Cricket News 23/11/02
A plan for the Ashes urn to be displayed in Melbourne and Sydney, during the current Ashes Test Series, has been postponed on the advice of independent conservation experts.
For several months, the Australian Cricket Board (ACB) and Marylebone Cricket Club (MCC) have been discussing displaying the Ashes urn in Australia in December and January this season.
But expert advice has concluded that there is a real risk of breakage if the urn, in its current condition, is subject to unnecessary movement and to changes in humidity and pressure.
Its current fragility has been caused, in particular, by the degeneration of some adhesive that was used to repair the urn at least 75 years ago. This adhesive, in the crucial area between the urn's stem and foot, needs to be removed before it can degenerate any further.
Accordingly, the urn will soon be removed from display in the MCC Museum at Lord's for further expert analysis and subsequent repair.
This process will include an X-ray examination of the urn, to identify any other problems which may not be apparent to the naked eye.
ACB Chief Executive Officer James Sutherland said it was disappointing that the Australian public would not be able to see the urn during the current Ashes tour. He added:
“However, we are pleased that the MCC is still keen to plan a future visit. We look forward to completing our role in the planning process once the restoration of the urn has been completed.”
MCC Secretary and Chief Executive Roger Knight said:
“We had hoped to display the Ashes urn in Australia this winter. We are deeply disappointed that these plans have had to be put on hold.”
“However, we simply could not ignore the emphatic and authoritative advice that we received. Our absolute priority is to ensure that the urn receives expert attention from leading conservation specialists as a matter of urgency.”
“Once the work has been completed, and the current risk of breakage has been ended, we hope it will prove possible for the urn to be displayed in Australia.”
“Indeed, we intend to complete the important preparatory work that has been undertaken over recent weeks in conjunction with our insurers and the Australian Cricket Board.”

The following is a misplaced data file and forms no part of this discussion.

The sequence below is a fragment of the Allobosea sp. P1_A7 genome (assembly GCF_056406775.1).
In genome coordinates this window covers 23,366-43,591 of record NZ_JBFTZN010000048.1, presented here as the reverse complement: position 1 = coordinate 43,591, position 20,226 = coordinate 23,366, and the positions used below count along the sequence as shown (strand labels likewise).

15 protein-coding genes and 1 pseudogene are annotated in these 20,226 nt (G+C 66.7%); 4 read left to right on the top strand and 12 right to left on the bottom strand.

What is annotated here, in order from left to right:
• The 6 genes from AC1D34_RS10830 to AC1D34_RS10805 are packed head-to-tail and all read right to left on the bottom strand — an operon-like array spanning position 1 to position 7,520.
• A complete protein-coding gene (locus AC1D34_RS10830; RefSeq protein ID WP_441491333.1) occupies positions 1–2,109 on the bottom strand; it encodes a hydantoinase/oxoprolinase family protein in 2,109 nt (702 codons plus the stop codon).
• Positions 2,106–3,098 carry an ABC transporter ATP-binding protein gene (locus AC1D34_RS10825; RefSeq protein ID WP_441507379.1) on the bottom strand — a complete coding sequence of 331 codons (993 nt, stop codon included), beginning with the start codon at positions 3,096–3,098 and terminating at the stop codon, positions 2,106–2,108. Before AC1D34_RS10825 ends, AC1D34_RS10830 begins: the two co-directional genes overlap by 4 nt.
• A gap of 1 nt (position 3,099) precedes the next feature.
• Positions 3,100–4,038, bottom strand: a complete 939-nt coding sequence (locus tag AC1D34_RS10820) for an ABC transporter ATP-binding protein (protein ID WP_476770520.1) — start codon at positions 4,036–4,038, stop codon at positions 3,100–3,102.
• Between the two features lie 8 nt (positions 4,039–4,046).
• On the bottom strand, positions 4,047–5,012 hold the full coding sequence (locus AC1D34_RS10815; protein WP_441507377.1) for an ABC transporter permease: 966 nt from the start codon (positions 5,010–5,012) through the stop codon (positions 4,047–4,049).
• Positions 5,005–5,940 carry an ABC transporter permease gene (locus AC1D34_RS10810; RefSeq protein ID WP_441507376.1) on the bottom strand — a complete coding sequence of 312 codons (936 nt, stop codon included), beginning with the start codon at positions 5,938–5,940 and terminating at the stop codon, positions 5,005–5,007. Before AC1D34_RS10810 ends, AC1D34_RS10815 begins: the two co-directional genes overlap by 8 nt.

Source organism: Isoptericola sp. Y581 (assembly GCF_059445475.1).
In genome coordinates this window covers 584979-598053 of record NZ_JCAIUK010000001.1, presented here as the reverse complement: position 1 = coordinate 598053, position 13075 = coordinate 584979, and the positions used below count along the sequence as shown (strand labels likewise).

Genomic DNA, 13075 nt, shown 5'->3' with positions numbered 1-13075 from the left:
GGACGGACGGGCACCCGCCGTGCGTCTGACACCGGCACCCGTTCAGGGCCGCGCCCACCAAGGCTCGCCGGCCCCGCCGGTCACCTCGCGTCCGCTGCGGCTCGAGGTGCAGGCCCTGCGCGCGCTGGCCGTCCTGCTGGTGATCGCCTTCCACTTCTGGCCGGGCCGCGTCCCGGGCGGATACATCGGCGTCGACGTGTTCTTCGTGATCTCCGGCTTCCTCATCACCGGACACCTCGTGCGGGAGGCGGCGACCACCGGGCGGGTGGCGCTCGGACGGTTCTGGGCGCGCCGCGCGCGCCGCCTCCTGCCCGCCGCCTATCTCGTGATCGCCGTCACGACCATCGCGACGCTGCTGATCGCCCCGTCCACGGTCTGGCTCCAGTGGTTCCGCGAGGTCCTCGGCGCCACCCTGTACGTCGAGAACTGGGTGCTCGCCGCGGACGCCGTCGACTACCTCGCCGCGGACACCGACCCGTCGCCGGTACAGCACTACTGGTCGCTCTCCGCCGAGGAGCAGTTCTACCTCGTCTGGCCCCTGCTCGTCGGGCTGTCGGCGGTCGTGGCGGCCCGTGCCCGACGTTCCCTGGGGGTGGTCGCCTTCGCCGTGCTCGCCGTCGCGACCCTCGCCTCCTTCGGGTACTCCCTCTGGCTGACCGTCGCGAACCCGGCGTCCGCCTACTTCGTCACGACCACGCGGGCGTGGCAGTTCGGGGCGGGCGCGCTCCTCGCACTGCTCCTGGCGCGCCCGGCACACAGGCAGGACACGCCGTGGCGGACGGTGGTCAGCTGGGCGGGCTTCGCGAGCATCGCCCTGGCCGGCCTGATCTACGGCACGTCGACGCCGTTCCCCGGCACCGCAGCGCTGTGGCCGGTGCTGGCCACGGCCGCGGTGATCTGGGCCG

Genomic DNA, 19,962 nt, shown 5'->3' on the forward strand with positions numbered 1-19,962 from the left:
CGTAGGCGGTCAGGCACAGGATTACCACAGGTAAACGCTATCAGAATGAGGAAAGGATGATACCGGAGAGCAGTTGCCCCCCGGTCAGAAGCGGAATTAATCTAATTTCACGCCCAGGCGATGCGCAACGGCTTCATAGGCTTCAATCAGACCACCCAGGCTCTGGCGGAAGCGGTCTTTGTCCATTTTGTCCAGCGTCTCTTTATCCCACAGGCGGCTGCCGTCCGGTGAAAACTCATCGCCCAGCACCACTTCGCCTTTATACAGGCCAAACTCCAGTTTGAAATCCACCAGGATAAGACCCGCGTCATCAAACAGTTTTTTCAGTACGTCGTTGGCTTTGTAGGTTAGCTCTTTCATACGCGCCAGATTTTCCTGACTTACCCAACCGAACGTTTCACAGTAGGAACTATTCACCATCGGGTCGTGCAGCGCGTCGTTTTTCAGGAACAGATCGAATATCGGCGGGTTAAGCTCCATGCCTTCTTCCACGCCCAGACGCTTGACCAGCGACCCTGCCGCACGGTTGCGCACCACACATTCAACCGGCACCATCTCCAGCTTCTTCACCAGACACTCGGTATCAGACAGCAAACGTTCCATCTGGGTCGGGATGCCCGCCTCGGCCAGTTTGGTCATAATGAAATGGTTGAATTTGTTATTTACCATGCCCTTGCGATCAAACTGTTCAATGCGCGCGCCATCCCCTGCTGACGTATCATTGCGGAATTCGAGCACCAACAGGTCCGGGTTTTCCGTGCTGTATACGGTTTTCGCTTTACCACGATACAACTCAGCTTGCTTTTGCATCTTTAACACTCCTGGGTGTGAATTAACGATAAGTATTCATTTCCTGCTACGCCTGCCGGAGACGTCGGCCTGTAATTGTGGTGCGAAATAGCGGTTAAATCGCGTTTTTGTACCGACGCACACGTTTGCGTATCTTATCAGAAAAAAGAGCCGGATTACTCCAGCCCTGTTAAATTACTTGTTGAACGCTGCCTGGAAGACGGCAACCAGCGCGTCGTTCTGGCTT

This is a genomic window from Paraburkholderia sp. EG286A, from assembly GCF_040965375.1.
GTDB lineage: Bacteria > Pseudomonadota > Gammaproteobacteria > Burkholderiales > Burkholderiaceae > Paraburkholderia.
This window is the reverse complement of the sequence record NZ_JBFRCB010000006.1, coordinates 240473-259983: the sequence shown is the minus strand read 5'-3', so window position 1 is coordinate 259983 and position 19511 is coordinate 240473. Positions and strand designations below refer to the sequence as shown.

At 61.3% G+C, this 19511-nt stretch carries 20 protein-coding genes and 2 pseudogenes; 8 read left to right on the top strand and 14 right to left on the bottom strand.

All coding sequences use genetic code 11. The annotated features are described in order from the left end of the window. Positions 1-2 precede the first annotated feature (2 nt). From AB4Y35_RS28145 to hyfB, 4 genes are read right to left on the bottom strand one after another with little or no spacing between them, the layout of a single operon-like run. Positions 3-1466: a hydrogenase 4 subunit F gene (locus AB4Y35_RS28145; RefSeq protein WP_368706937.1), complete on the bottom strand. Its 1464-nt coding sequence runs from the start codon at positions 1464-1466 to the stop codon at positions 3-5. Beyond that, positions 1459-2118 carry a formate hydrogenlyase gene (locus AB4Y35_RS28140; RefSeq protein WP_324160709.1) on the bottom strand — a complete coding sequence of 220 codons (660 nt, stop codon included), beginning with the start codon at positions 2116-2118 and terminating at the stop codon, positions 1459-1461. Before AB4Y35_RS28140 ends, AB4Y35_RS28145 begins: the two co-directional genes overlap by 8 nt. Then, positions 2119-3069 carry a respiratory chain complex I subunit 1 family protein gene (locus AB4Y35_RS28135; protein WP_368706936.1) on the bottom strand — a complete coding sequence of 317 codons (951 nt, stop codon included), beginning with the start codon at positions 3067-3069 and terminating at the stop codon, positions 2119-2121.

“As well as sharing our disappointment over the postponement of the proposed Ashes display, the ACB shares the MCC's belief in the importance of safeguarding this tiny but irreplaceable piece of sporting history. We are grateful to the ACB for its understanding and support.”
* In 1998, the MCC commissioned a Waterford crystal trophy, modelled on the Ashes urn, which is now presented to the winner of each Ashes series. This trophy was first presented to the Australians after their success in the 1998-99 series, and will be presented to the winner of the current series by the MCC's President, Sir Tim Rice.
The Waterford trophy is currently touring Australia on the Travelex Cricket Roadshow and will arrive at the Adelaide Oval today.
* In 1948, after the 4-0 series victory by Bradman's touring "Invincibles", the MCC presented a 24 centimetre-high replica of the Ashes urn to the Australian Board of Control for International Cricket. It is currently held by the ACB.
* The term "Ashes" was first used after England lost to Australia - for the first time on home soil - at The Oval on 29 August 1882. A day later, the Sporting Times carried a mock obituary to English cricket which concluded that "The body will be cremated and the ashes taken to Australia".
A few weeks later, an English team, captained by the Hon Ivo Bligh (later Lord Darnley) , set off to tour Australia. The side lost the first of the three scheduled Tests but won the next two, prompting a group of Melbourne ladies (including Miss Florence Rose Morphy - Bligh's future wife) to burn one of the bails used in the third Test, put it in a small brown urn, and present it to Bligh.
Bligh subsequently took the urn back to England, where it is now owned and displayed by the MCC at Lord's.
* The four-inch, or 10 centimetre, urn has rarely moved from Lord's, but was displayed in Australia for the bicentennial celebrations in 1988.